Small Grain Weed Control -Mark VanGessel, Extension Weed Specialist ; mjv@udel.edu


It is time to consider your weed control for the small grain crop.  Fields that were no-tilled or chickweed emerged shortly after planting in the fall are fields to check first for spring treatment.  If you have wild garlic or Canada thistle, the time of application should be delayed since you need to spray these weeds when they have fully emerged.  Coverage is important for these species.  If weed pressure from winter annuals is great, it may not be possible to get control of the winter annuals and perennial with one application.  In that case, two applications maybe required.  You can mix your Harmony Extra with nitrogen.  If spraying Harmony Extra with nitrogen be sure to pre-mix it in water first.  If using nitrogen as your carrier, no need for a surfactant unless wild garlic is over 8 inches tall.  Applying Harmony Extra in nitrogen diluted with water, use a non-ionic surfactant at ½ to 1 pint/100 gallons of solution.  If applying it in water, use non-ionic surfactant at 1 qt/100 gallons.


Have you considered resistance management with your small grains?  Most of the small grains get treated only with Harmony Extra, which contains two ALS-inhibiting herbicides (some type of herbicides as Pursuit, Accent, Classic etc).  And many weeds have developed resistance to herbicides that have this mode of action.   Consider how often a field is planted to small grains and how often it gets treated with Harmony Extra.  If this rotation is short, 3 years or less, consider tankmixing another herbicide with Harmony Extra to minimize the risk of developing herbicide resistant weeds.


Finally, the following are the timing limitations for small grain herbicides.  The timing restrictions are based on crop safety.





up to jointing stage (pre-jointing)


up to jointing stage (pre-jointing)


up to boot stage

Harmony Extra

up to flag stage (pre-flag leaf)





Field Crop Diseases  - Bob Mulrooney, Extension Plant Pathologist ; bobmul@udel.edu


Soybean Cyst Nematodes.

It is not too late to soil test for the soybean cyst nematode (SCN). If soybean stubble is present, sample with a soil probe 6-8 inches deep between the plants in the row.  Sample size should be 20-25 cores taken in a zig-zag pattern across the field. Ideally samples should represent no more than 10-20 acres. Sample bags and information sheets are available from the county extension offices. The cost is $10 per sample. New fields and those to be planted with susceptible varieties are the most critical to sample at this time. Remember that last seasons good growing conditions also favored SCN reproduction as well, and SCN population levels will be high where susceptible or moderately susceptible varieties were grown.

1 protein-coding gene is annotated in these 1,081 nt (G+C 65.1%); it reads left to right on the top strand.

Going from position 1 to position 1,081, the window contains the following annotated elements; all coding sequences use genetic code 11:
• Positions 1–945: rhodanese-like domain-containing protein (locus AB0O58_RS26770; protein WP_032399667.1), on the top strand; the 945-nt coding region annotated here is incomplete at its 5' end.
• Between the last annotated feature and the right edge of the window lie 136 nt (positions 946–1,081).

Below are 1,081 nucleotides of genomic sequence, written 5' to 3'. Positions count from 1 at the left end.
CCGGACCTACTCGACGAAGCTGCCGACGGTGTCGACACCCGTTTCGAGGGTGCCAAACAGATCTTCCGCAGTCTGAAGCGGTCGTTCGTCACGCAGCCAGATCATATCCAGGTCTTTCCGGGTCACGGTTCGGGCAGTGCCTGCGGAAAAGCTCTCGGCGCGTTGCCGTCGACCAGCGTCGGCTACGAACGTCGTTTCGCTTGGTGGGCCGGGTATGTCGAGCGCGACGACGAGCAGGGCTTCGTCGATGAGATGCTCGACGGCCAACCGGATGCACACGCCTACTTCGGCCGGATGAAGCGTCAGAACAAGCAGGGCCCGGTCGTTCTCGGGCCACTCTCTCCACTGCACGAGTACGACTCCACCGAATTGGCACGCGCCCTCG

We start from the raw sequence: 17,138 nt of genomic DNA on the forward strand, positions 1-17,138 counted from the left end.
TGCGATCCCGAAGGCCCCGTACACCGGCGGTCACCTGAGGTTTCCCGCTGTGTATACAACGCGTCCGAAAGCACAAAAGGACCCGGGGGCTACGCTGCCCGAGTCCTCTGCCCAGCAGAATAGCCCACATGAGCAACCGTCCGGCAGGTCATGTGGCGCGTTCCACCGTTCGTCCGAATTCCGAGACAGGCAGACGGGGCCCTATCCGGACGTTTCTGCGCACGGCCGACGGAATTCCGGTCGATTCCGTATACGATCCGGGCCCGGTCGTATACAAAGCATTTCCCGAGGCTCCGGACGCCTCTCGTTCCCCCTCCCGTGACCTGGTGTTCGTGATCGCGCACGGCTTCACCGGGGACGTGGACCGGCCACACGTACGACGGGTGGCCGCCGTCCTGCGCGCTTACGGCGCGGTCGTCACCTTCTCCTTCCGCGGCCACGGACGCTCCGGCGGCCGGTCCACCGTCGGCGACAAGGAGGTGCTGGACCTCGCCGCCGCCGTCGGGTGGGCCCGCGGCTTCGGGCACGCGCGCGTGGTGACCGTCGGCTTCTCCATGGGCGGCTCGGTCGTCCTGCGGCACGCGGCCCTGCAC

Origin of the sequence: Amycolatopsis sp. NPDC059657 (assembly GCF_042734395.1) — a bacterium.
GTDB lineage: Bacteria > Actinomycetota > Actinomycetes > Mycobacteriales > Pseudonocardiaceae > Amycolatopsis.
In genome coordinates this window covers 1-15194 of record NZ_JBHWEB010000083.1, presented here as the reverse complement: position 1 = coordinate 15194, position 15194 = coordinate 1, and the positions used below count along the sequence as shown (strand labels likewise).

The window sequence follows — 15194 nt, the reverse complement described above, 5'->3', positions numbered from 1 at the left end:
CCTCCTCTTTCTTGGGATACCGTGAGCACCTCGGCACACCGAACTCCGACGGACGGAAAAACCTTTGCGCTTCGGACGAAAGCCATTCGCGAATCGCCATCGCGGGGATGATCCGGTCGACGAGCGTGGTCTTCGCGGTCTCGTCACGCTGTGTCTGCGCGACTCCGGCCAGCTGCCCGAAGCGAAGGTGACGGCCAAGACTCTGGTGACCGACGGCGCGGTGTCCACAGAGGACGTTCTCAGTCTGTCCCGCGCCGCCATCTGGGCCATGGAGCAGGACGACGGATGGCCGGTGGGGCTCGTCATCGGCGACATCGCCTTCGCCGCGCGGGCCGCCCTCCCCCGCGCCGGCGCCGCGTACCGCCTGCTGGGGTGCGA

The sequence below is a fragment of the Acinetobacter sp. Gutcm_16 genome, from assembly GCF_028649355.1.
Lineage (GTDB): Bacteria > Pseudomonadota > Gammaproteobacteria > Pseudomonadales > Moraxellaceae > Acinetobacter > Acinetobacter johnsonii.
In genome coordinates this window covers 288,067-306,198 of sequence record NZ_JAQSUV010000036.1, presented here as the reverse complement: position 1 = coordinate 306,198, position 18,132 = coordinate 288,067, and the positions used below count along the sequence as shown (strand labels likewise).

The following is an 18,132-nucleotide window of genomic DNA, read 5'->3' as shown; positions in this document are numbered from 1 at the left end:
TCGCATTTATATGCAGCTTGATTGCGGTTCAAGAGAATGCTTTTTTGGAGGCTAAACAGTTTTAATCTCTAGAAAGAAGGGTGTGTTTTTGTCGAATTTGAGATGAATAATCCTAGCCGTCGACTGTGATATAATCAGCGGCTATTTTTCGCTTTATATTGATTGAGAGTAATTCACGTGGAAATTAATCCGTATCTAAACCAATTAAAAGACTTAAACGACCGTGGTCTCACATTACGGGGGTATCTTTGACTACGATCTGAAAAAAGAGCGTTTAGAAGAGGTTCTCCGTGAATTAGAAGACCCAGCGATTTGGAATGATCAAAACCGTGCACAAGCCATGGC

Keep in mind, that Roundup Ready varieties do not have specific resistance to race 1 of the soybean cyst nematode (SCN) but carry some resistance.  This makes monitoring SCN populations more important if you are growing continuous soybeans and using Roundup Ready varieties, especially after last year.  Periodic sampling can indicate if SCN populations are increasing. Variety trial results are available from the county Extension offices and the following website http://ag.udel.edu/extension/variety%20trials/index.html

Choose the best variety for your situation. Without aggressive management such as planting SCN-resistant varieties and rotating with non-host crops, such as corn, sorghum, vegetables (except snapbeans) yields can be reduced by 33%, or more when pre-plant cyst numbers are high and the weather is hot and dry.





Spring Small Grain Fertilization  - Richard W. Taylor, Extension Agronomist ; rtaylor@udel.edu


Some small grain fields have already been fertilized, but a number of fields have yet to receive their first spring nitrogen (N) application.  Frequent rain events last summer not only meant excellent yields in most cases (this removed large quantities of N), but also removed by leaching or denitrification most residual soil N.  In addition, a dry and cold fall, resulted in poor growth and development of many small grain fields.  Other than fertilizer applied at or shortly after planting, little N is available to the small grain crop this spring since the prolonged cold weather has meant that soil temperatures are still too low to allow adequate N mineralization from the organic matter reserves.


There are other concerns about fertilizing small grains this season.  Nitrogen prices are much higher than last year.  The weather conditions have resulted in small, poorly tillered plants with smaller than normal root systems.  In research on wheat fertilization in the past, we have found that yields increase only marginally after about 60 to 80 lbs N/A and that split applications can increase yields enough to justify the expense of multiple applications.  With the high price of N and low wheat price, I would suggest limiting your N rate to no more than 80 lb N/A and applying it in a split application with about 60 percent as soon as you can get over the field and the remainder at Feeke’s growth stage 5 (leaf sheaths erect, fully tillered, and the first node just visible above the soil surface).